Wingnut's father whistled sharply and cocked his head toward the horizon. His flivver was drying and he beckoned his son to dip over the next hill with him to the stream fed pond. Wingnut pulled gently on the fiber strap and his dragonfly responded by beginning a slow bank to the right. In moments father and son were flying side by side across the meadow at a satisfying clip.

As they quivered away into the blushing shafts of sunlight oozing tentatively through the leaves of the Nurkle-nernies, Gribbet the Warted glared balefully at the scrumptious duo. So fervent was his gaze that he failed to notice the legion of fire ants steadily approaching his dripping tongue. Urging his troops onward, Captain Antsger raised his chelicerae and uttered the following battle cry:

"Snick-nick-nits-snit!"

In an instant the ground was a torrent of shiney red torsos seething toward Gribbet. Waxbean, concentrating madly on maintaining a two point hover, was thrown sideways as the corpulant toad body rocketed past him in a great ant-trailing arc.

Helpless and shocked, Waxbean's father could only look on as the chubby amphibian shot past. Gribbet boomeranged off a Nurkle-nernie branch, hit the ground, and bounced past Wingnut, spraying ants far and wide like a vengeful ex-wife hurling confetti at a wedding.

With strength and grace, Wingnut's father eased the flivver to the water's edge and let it hover. The air was still beneath the cat tails and a thin film of pollen lay on the mirror surface of the pond. His father reached down and splashed a clear spot so that the dragonfly would lower it's mouth tube and begin to drink. Wingnut's ride slowly dropped to their side.

"Mr. Gribbet seems to be up to no good once again, father," said Wingnut, "He has brought troubles to our land since I was wee. Do you know from what land he came?"

Gareon 07-22-2003 09:53 PM

There, beneath the mattress and bedsprings discarded by the farmer, lay the whole of Wingnut's world. Rich powdery soil provided a fine and fertile environment for beetles and worms, rollie pollies and stink bugs. Today Wingnut could look down on it from high above the mattress on the wings of his very first flivver. His father circled nearby atop his own dragonfly, eyeing Wingnut with cautious pride.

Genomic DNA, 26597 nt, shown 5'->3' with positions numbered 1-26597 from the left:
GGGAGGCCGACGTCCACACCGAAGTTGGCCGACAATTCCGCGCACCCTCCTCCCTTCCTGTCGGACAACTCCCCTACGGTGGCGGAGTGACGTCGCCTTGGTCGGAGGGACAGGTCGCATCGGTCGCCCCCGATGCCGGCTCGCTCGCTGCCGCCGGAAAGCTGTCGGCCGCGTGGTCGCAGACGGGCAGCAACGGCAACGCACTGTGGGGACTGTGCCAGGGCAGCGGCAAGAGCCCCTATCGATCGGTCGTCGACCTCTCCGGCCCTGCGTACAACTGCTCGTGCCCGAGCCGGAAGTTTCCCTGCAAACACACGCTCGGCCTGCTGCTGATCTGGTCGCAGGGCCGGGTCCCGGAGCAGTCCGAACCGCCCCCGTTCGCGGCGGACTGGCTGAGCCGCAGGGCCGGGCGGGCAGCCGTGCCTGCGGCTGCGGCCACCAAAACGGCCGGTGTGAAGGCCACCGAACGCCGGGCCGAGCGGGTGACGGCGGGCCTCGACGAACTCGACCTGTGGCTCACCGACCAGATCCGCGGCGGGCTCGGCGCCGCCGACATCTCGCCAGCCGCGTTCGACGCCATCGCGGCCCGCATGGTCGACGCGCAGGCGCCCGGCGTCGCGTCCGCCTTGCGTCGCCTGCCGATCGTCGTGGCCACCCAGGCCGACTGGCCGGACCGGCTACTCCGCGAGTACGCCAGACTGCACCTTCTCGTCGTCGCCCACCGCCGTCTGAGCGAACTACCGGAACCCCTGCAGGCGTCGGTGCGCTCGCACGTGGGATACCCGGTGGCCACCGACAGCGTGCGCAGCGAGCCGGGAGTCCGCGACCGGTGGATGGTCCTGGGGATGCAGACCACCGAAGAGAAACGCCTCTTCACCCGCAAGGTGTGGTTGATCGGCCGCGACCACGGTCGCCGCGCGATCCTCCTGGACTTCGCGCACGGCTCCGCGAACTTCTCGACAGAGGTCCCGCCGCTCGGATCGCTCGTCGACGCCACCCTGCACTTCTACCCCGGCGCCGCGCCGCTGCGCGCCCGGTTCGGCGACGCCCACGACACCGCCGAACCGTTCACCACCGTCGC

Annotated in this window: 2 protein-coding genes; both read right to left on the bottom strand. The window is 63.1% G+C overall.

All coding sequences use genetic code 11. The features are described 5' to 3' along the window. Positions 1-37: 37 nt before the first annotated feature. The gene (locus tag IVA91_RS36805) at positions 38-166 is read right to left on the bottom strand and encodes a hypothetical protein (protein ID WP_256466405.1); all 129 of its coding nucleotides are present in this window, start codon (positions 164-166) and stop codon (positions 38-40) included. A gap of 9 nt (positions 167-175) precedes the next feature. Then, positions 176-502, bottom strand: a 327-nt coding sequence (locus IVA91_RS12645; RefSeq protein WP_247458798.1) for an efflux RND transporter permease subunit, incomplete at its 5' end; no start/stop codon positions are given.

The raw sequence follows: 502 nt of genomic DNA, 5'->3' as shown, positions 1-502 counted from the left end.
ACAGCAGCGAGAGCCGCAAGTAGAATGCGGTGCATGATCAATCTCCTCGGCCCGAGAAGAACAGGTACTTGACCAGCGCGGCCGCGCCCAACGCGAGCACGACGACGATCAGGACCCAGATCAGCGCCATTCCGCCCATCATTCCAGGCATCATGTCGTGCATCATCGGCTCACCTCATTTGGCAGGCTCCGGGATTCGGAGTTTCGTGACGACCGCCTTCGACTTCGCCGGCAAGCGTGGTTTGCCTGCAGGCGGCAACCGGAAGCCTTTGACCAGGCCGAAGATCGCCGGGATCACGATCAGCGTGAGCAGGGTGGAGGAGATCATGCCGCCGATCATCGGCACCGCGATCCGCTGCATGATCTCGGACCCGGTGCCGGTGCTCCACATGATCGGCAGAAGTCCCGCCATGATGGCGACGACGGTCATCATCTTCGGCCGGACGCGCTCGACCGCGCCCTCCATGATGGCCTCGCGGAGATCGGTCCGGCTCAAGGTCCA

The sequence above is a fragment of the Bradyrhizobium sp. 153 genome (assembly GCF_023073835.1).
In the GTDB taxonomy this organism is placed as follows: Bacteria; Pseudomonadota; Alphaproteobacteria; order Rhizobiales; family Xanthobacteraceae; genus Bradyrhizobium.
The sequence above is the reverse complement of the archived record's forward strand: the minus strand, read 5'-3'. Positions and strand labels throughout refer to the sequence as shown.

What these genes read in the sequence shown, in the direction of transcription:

Fibrous elements, intermingled threads of spore dust, damp and sore, made the going tricky for wingnut. unusually bright air, repeatedly harsh sun, all were elements to contend with. father smiled.

Flash of sunlit emeralds and wing dust, Wingnut holds fast. Warm air lifts created in valleys between molehills, soaring high above blades of green and oceans of prismed mud.

Wingnut closes his eyes. Wind creates tears, wipes them away in the same instant.

In the distance, far to the south, Wingnut could just make out his friend Waxbean and his father practicing on their dragonflies as well. Waxbean had been in flight school for two months and was only just now preparing for his examination. Wingnut smiled at the thought of his slow witted but loveably persistant companion.

Waxbean could feel Wingnut's eyes on him. All of them. It felt coldy charming an a Wingnut way.

Is there ever a moment, wonders Wingnut, when large things are thought small? Stretched against the currents, this flight takes me so high, but not nearly as high as the mountain of moss.

Nearby, hidden behind a clump of Nurkle-nernie plants, Gribbet the Warted watched them with keen intensity. He licked his toad lips stickily with his long, gooey tongue. Waxbean was dipping and wobbling unsteadily. Gribbet started to chortle a croaky chortle, but caught himself.

Sensing impending danger, Waxbean gathered the momentum needed to steady himself. Delicate balance, this, thought Waxbean. Need to be on my game!

Wingnut's father whistled sharply and cocked his head toward the horizon. His flivver was drying and he beckoned his son to dip over the next hill with him to the stream fed pond. Wingnut pulled gently on the fiber strap and his dragonfly responded by beginning a slow bank to the right. In moments father and son were flying side by side across the meadow at a satisfying clip.

As they quivered away into the blushing shafts of sunlight oozing tentatively through the leaves of the Nurkle-nernies, Gribbet the Warted glared balefully at the scrumptious duo. So fervent was his gaze that he failed to notice the legion of fire ants steadily approaching his dripping tongue. Urging his troops onward, Captain Antsger raised his chelicerae and uttered the following battle cry:

"Snick-nick-nits-snit!"

In an instant the ground was a torrent of shiney red torsos seething toward Gribbet. Waxbean, concentrating madly on maintaining a two point hover, was thrown sideways as the corpulant toad body rocketed past him in a great ant-trailing arc.

Helpless and shocked, Waxbean's father could only look on as the chubby amphibian shot past. Gribbet boomeranged off a Nurkle-nernie branch, hit the ground, and bounced past Wingnut, spraying ants far and wide like a vengeful ex-wife hurling confetti at a wedding.

With strength and grace, Wingnut's father eased the flivver to the water's edge and let it hover. The air was still beneath the cat tails and a thin film of pollen lay on the mirror surface of the pond. His father reached down and splashed a clear spot so that the dragonfly would lower it's mouth tube and begin to drink. Wingnut's ride slowly dropped to their side.

"Mr. Gribbet seems to be up to no good once again, father," said Wingnut, "He has brought troubles to our land since I was wee. Do you know from what land he came?"

His father looked away into the distance, beyond their current time and place, to a time long before, when moss mountains hadn't yet been cloven from the earth, when the Nurkle-nernie did not bow before the breeze; when darkness and void was all there was in what was now emerald-meadow. When Wingnut was about to wonder aloud whether the reverie would last much longer and tie up tea, his father finally replied.